Next-level lean

By Ian Marshall. 

Think, for a moment, of manufacturers in your network that have implemented and sustained long-term lean programs. Five years, 10 years, 20 years? How about in your own operations? Is lean merely set of tools, or is it a way of doing business, embraced from the shop floor all the way up to the corner office?

If you’re wary to disclose the answer, don’t fret — you’re not alone. The truth is most lean programs fail to deliver the hoped-for results. Or, at least, they falter over time. Even Shingo Prize winners — companies that have been recognized for excellence in lean — publicly struggle to realize endured success. The more disparaging part is that few stop to ask why.

Most business owners and senior managers think about lean as a vehicle to improve business performance. But to motivate, engage, and bring the workforce along, there has to be a compelling reason that goes beyond reducing costs or increasing sales. There needs to be a bigger purpose, a bigger reason to change.

I remember listening to the CEO from Denver Health a few years ago. She talked about the tens of millions of dollars saved by the organization through lean. Yet, at the end of the day, she said, it’s all about saving lives.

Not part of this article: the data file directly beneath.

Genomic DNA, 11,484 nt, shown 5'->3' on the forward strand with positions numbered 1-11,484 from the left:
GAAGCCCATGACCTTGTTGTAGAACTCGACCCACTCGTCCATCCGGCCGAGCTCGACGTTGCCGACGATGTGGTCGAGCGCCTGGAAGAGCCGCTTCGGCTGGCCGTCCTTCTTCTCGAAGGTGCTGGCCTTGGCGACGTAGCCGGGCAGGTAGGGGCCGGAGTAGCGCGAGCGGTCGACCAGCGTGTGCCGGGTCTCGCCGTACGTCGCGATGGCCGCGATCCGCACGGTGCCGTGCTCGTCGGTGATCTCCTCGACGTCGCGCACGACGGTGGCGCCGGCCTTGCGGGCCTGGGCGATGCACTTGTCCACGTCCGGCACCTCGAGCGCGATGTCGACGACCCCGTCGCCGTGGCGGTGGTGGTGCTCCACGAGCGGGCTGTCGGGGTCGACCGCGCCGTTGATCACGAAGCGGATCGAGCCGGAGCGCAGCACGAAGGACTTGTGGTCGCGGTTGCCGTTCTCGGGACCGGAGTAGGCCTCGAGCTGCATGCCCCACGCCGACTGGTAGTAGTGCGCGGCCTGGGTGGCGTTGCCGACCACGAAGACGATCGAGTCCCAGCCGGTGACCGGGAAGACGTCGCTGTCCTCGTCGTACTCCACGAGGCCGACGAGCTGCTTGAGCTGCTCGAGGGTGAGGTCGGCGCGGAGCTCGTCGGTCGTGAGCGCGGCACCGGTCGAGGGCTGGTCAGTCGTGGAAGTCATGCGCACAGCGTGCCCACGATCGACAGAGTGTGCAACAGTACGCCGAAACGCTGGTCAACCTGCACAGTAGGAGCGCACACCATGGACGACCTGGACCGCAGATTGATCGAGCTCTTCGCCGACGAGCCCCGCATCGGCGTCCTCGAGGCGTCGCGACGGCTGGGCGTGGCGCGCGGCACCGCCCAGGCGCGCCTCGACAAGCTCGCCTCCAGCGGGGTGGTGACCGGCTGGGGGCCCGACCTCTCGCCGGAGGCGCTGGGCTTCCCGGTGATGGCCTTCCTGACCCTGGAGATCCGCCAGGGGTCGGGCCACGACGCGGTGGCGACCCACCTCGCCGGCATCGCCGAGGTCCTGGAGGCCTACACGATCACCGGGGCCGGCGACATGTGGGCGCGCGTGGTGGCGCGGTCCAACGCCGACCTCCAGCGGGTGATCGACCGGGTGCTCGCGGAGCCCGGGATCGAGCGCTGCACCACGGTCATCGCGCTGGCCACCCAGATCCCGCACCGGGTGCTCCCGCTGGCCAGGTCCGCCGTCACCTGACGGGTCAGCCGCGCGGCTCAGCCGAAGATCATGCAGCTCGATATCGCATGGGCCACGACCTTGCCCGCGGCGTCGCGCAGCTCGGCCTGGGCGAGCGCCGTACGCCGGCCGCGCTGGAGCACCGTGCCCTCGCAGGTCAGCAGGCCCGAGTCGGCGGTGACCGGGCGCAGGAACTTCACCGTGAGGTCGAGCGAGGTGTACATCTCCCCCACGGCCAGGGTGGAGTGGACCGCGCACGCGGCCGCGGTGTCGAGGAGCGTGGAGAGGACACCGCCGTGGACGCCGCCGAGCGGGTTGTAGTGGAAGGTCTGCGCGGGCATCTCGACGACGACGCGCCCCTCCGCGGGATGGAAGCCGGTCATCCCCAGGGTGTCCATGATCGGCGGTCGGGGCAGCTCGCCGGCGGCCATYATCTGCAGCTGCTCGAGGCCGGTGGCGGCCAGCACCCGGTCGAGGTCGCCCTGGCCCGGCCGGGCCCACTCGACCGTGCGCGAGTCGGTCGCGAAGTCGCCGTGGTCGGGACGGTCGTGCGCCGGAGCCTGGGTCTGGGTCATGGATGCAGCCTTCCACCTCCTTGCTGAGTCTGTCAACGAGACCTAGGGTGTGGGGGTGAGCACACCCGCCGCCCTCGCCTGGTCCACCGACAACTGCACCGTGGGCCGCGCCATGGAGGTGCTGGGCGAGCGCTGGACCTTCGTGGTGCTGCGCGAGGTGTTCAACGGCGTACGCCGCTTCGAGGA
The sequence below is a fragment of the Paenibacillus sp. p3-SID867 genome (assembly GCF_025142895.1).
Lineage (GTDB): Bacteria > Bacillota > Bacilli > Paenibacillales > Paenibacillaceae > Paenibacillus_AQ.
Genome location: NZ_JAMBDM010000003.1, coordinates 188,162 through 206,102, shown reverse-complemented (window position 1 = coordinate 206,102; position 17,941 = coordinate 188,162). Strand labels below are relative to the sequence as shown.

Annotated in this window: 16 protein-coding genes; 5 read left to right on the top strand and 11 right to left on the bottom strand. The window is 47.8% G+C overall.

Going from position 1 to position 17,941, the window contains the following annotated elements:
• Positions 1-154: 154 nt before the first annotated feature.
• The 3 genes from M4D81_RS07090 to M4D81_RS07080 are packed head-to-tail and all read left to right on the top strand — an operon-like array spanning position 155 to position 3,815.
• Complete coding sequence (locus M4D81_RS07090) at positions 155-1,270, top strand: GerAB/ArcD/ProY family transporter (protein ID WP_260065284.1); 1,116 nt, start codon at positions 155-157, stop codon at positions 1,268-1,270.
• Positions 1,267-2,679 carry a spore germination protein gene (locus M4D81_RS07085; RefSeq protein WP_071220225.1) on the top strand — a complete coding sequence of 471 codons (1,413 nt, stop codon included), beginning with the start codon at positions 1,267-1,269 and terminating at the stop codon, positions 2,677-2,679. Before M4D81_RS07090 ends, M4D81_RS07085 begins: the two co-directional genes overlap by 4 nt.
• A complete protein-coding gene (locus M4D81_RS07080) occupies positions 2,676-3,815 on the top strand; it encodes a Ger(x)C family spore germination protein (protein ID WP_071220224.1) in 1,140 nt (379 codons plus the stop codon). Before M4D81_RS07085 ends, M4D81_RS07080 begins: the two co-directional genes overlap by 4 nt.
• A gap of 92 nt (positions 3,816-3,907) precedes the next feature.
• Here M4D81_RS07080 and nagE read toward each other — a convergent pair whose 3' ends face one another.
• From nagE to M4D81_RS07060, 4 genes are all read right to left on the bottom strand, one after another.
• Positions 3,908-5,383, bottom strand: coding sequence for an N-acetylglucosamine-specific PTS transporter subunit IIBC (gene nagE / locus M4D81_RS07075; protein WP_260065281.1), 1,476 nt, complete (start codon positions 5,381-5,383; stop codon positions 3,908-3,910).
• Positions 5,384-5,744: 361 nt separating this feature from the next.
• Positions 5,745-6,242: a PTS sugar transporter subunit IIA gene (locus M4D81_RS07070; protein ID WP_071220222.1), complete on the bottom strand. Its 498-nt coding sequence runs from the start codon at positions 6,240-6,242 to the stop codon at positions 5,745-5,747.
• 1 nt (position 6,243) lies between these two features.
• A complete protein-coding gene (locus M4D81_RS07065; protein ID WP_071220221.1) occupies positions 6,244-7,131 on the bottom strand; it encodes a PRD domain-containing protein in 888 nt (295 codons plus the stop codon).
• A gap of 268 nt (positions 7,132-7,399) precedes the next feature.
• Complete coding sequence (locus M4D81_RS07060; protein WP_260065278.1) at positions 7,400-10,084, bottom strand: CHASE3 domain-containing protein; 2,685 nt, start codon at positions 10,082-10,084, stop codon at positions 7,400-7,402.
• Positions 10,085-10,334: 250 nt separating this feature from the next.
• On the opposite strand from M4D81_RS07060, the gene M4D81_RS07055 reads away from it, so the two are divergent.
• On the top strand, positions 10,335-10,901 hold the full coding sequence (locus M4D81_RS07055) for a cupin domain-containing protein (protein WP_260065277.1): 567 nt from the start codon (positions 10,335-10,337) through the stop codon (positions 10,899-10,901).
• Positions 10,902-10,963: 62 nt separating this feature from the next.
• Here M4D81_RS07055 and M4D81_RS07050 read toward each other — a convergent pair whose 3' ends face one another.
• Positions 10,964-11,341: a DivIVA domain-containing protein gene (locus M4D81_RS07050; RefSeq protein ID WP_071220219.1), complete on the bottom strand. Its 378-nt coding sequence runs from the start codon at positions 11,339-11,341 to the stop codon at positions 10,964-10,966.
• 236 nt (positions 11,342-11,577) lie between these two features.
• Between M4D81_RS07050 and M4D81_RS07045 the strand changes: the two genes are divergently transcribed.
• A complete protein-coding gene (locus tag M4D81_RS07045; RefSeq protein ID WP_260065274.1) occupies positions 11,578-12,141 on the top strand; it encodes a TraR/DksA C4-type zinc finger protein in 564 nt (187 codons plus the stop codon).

Closer to home, Decor Cabinets is another manufacturer that embraces customers in their company mission: To create cabinets people love and to build life into people’s lives.

And if all else fails, consider Toyota. When you walk into a Toyota plant, you see the physical infrastructure, but you don’t see the human side in the background. Internally, TPS is actually thought of as the thinking people system — a call to action to an army of problem solvers channeling their energy into continuous improvement.

If you blinked, you might have missed it. One word in the last sentence is the missing link in most lean journeys: A system. A clear and defined lean management system.

David Mann, author of Creating a Lean Culture, is (in my humble opinion) one of the premier thought leaders in this space. He outlines three dimensions of lean management systems fundamental to sustaining results.

The first centres on establishing visual controls and measurements around critical processes. The most common mistake made by manufacturers is limiting what they consider critical to attach KPIs. You need to look at not only end results, but also at the processes that deliver those results. Kitchen Craft, for instance, may have a goal of producing 250 kitchens per day. Those 250 kitchens don’t get built, however, unless they meet quality and productivity targets at each step of the manufacturing process — cutting, painting, assembly, and packaging. These days, machine monitoring makes it easy to collect data, but it only takes a marker and a whiteboard to connect the cell team to the process.